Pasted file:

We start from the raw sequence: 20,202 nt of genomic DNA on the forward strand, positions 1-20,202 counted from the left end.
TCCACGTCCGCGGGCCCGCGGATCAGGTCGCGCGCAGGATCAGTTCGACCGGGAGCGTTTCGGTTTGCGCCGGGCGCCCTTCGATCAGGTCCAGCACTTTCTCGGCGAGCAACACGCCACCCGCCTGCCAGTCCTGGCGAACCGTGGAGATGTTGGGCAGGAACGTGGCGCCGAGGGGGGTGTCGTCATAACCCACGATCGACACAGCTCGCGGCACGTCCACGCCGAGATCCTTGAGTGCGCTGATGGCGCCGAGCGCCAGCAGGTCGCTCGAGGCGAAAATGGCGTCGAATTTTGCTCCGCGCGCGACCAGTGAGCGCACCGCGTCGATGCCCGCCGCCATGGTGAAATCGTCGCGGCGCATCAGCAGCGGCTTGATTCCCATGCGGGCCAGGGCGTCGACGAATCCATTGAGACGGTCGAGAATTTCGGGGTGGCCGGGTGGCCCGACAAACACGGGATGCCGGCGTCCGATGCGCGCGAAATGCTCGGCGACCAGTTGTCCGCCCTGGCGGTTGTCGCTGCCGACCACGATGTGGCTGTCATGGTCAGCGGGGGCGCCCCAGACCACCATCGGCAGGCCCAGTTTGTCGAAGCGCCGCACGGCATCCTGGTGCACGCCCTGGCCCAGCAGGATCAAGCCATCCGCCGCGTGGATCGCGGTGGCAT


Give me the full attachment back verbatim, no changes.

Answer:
We start from the raw sequence: 20,202 nt of genomic DNA on the forward strand, positions 1-20,202 counted from the left end.
TCCACGTCCGCGGGCCCGCGGATCAGGTCGCGCGCAGGATCAGTTCGACCGGGAGCGTTTCGGTTTGCGCCGGGCGCCCTTCGATCAGGTCCAGCACTTTCTCGGCGAGCAACACGCCACCCGCCTGCCAGTCCTGGCGAACCGTGGAGATGTTGGGCAGGAACGTGGCGCCGAGGGGGGTGTCGTCATAACCCACGATCGACACAGCTCGCGGCACGTCCACGCCGAGATCCTTGAGTGCGCTGATGGCGCCGAGCGCCAGCAGGTCGCTCGAGGCGAAAATGGCGTCGAATTTTGCTCCGCGCGCGACCAGTGAGCGCACCGCGTCGATGCCCGCCGCCATGGTGAAATCGTCGCGGCGCATCAGCAGCGGCTTGATTCCCATGCGGGCCAGGGCGTCGACGAATCCATTGAGACGGTCGAGAATTTCGGGGTGGCCGGGTGGCCCGACAAACACGGGATGCCGGCGTCCGATGCGCGCGAAATGCTCGGCGACCAGTTGTCCGCCCTGGCGGTTGTCGCTGCCGACCACGATGTGGCTGTCATGGTCAGCGGGGGCGCCCCAGACCACCATCGGCAGGCCCAGTTTGTCGAAGCGCCGCACGGCATCCTGGTGCACGCCCTGGCCCAGCAGGATCAAGCCATCCGCCGCGTGGATCGCGGTGGCAT